Green or bare wires: go to each other, any steel box case, and both receptacle grounds.
Red wires: go to each other and also to the GFCI LINE hot. Use wire nuts for splicing.
White wires: go to each other and also GFCI LINE neutral.
Purple wires: Go to the GFCI LOAD hot and to the ceiling receptacle.
Gray wires: Go to GFCI LOAD neutral and to the ceiling receptacle.

If you use stranded wire, spend $2 extra on the good receptacles with screw-and-clamp back-wire attachments, and clamp the stranded wires down HARD. Give it a firm pull test.

Attach the purple and gray wires to the plain receptacle, along with a 6" ground pigtail. Do all this at comfortably at the bench.

Then, pull all 5 wires, receptacle attached, from the ceiling downward. Look at that! The ceiling recep is almost done! Sure is easier to work on the bench.

Now attach all wires as discussed above.

If the lower junction box has another cable with onward wires, decide whether you want them in the GFCI protection zone, and attach both to LINE, or both to LOAD, appropriately.

One more problem. The upper box is overfull, because they don't have room for 6 wires and a recep and a ground. So add an extension box, ideally for aesthetics a Legrand Wiremold surface conduit starter box. You will probably need to do the same thing at the lower box, as GFCIs are too bulky for those simple metal Handy-Boxes.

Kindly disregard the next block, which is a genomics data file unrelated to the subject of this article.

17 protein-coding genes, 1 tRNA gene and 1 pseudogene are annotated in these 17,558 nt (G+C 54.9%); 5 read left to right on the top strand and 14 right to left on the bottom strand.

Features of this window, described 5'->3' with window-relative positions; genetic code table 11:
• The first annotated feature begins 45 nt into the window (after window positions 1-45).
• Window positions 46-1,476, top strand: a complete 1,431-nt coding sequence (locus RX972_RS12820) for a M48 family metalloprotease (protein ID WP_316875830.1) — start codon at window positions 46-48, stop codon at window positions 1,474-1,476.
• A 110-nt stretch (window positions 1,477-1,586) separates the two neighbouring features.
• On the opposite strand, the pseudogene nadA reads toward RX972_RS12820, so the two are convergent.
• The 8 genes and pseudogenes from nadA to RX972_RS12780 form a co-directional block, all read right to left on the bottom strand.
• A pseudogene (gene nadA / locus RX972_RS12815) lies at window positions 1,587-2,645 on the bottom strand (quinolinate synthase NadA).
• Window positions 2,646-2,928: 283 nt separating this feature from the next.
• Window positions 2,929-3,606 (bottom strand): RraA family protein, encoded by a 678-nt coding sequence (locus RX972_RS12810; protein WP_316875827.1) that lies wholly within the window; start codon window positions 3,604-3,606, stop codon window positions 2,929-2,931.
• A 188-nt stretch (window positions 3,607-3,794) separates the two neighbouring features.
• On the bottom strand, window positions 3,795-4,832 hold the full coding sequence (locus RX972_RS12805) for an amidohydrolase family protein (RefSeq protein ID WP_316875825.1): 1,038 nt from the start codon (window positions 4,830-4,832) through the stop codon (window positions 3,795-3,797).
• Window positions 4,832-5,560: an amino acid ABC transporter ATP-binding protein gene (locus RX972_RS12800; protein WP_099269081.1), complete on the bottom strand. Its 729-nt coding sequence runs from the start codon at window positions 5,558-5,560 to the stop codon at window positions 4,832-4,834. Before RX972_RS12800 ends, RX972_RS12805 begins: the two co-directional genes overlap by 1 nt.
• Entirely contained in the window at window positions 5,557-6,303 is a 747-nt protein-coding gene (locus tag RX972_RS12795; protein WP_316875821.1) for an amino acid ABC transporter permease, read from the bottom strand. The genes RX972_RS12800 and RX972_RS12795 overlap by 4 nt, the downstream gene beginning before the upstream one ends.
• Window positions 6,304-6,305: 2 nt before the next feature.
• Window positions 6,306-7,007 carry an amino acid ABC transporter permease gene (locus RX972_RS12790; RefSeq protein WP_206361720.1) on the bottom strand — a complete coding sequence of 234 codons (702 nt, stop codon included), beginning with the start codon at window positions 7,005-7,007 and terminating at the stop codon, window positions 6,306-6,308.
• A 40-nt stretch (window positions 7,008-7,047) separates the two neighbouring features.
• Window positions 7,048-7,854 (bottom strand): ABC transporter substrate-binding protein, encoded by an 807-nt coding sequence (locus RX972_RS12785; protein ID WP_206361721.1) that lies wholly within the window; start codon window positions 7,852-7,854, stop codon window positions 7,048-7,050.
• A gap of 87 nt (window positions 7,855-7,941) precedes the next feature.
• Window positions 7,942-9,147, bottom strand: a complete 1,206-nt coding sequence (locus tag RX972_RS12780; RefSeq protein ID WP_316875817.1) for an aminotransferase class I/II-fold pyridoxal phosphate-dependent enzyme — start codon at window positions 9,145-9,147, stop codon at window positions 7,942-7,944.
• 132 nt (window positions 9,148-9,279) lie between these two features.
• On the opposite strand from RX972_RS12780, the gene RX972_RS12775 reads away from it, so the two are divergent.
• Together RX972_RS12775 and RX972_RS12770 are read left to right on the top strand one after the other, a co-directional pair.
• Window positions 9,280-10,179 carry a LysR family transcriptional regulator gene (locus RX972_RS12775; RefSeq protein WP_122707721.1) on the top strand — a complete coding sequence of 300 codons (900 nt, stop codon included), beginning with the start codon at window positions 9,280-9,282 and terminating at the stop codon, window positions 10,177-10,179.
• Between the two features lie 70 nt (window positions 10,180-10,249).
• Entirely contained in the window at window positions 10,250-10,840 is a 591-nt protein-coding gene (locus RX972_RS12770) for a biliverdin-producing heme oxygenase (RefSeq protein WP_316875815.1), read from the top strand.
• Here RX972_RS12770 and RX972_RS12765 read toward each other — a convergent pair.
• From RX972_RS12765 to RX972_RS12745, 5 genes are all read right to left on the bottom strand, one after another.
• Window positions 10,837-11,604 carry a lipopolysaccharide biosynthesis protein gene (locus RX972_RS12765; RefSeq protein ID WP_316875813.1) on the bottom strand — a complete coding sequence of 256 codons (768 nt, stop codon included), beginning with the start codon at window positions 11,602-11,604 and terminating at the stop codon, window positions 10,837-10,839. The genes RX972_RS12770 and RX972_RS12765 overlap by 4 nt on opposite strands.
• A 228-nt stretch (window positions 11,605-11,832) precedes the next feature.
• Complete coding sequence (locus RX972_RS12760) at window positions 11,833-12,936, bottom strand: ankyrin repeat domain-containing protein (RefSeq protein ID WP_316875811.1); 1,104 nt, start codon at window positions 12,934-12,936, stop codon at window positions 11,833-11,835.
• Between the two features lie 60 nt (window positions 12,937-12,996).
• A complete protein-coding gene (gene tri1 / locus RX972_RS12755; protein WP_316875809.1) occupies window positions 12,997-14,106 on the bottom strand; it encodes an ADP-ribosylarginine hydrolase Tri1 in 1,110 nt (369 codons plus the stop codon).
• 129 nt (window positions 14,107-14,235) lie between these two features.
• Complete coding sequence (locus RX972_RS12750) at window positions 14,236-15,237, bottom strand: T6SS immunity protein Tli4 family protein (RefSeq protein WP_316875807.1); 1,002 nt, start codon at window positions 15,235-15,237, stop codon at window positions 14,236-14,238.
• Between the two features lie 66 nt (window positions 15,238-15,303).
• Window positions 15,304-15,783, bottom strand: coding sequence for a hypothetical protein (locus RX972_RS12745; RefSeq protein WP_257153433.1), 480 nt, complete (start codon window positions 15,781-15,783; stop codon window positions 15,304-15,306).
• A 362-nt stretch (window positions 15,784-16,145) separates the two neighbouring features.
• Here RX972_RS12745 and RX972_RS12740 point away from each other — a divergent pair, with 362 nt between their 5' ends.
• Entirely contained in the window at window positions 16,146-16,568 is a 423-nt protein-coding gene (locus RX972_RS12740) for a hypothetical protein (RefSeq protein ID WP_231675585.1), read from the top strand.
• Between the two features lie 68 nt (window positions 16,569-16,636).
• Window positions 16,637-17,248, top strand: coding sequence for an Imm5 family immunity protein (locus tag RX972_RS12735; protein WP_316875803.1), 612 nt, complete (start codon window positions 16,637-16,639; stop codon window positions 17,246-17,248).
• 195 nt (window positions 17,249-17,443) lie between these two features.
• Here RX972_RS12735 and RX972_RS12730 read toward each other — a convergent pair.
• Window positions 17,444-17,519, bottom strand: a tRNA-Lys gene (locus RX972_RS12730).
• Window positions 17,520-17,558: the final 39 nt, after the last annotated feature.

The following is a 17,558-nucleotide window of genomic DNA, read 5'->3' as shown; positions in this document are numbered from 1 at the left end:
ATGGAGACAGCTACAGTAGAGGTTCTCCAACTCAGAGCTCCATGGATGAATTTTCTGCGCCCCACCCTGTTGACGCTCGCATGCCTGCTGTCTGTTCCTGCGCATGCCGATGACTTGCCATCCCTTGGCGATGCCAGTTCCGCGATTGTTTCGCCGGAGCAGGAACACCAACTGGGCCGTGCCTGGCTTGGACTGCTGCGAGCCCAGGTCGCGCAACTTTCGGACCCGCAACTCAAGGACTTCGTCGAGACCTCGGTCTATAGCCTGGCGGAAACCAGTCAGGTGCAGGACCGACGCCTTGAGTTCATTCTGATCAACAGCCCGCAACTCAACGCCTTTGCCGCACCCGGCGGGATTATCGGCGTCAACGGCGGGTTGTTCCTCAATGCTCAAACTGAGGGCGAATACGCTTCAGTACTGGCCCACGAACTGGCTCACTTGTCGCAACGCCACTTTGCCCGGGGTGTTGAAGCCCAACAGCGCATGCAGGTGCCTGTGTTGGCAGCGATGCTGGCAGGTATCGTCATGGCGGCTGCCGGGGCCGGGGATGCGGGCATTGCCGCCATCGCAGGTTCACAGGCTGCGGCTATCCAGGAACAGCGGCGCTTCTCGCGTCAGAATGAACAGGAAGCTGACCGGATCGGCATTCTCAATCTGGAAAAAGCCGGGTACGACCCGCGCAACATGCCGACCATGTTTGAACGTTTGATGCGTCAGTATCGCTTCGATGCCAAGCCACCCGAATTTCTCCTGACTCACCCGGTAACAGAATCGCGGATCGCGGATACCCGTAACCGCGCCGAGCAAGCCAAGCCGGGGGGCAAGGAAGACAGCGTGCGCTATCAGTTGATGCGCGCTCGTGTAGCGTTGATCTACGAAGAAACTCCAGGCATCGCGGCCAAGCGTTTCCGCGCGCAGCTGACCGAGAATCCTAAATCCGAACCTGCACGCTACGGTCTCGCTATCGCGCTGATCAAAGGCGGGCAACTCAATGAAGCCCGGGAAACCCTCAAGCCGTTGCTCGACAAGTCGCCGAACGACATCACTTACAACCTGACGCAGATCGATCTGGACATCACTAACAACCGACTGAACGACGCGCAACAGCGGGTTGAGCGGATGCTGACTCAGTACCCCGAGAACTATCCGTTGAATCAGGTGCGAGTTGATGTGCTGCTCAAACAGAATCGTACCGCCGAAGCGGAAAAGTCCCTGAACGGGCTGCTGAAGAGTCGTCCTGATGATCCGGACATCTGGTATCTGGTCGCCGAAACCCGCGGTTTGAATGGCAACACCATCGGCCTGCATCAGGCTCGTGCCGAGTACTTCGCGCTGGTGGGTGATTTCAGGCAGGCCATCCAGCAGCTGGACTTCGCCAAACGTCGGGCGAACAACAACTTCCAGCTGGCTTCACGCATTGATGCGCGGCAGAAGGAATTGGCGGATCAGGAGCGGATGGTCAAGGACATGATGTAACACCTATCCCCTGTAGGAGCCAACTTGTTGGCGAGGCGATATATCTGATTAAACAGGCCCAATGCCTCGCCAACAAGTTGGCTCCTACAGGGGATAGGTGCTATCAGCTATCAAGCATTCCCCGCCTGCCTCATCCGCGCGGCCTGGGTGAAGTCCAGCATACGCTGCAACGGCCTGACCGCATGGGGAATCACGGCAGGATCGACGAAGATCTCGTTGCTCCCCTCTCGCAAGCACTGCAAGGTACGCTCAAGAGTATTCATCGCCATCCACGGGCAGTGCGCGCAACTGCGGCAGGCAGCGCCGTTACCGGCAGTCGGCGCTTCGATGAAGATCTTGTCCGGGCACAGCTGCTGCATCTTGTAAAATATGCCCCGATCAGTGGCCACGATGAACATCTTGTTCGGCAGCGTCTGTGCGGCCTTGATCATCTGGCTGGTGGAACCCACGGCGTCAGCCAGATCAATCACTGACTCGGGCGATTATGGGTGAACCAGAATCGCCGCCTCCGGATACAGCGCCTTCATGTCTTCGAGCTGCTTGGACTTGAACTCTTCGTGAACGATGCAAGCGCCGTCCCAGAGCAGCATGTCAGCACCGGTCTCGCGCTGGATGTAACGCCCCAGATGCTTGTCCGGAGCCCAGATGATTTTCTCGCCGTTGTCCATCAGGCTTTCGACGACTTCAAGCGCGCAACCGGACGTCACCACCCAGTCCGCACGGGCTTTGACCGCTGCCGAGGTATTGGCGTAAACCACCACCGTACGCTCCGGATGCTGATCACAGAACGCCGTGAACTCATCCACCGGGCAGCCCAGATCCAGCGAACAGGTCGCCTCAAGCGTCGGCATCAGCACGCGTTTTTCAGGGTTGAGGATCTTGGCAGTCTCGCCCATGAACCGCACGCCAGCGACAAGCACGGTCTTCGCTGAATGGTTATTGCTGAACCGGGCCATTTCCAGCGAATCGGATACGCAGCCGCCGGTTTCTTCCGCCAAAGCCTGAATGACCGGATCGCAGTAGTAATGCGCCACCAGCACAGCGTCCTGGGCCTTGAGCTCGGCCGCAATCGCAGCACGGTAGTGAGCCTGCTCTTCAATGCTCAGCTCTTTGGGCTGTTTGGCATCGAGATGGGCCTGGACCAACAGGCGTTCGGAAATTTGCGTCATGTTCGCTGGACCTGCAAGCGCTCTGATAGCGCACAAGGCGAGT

In fact, while you're at it, why not just run surface conduit down the wall from that box to just above the fume hood? Then you can plug in the fume hood there instead of having a dopey looking cord draping up to the ceiling.

How to get a GFCI anyway -- Romex in wall version (simple)

Read the conduit version, especially the part about using a surface conduit starter box to cope with the additional cubic inches, and then using actual surface conduit to bring the ceiling receptacle down to a more appropriate place.

Do that thing with the surface conduit. Except continue past the fume hood, to an outlet at a convenient and usable location, and put the GFCI there in a surface conduit junction box.

Then, look at the stuff I said above about extending with red and white for the non-protected wires, and purple/gray for the protected-zone wires. Do pretty much all that same exact stuff, except in the surface conduit instead of in-wall. Surface conduit is conduit, after all.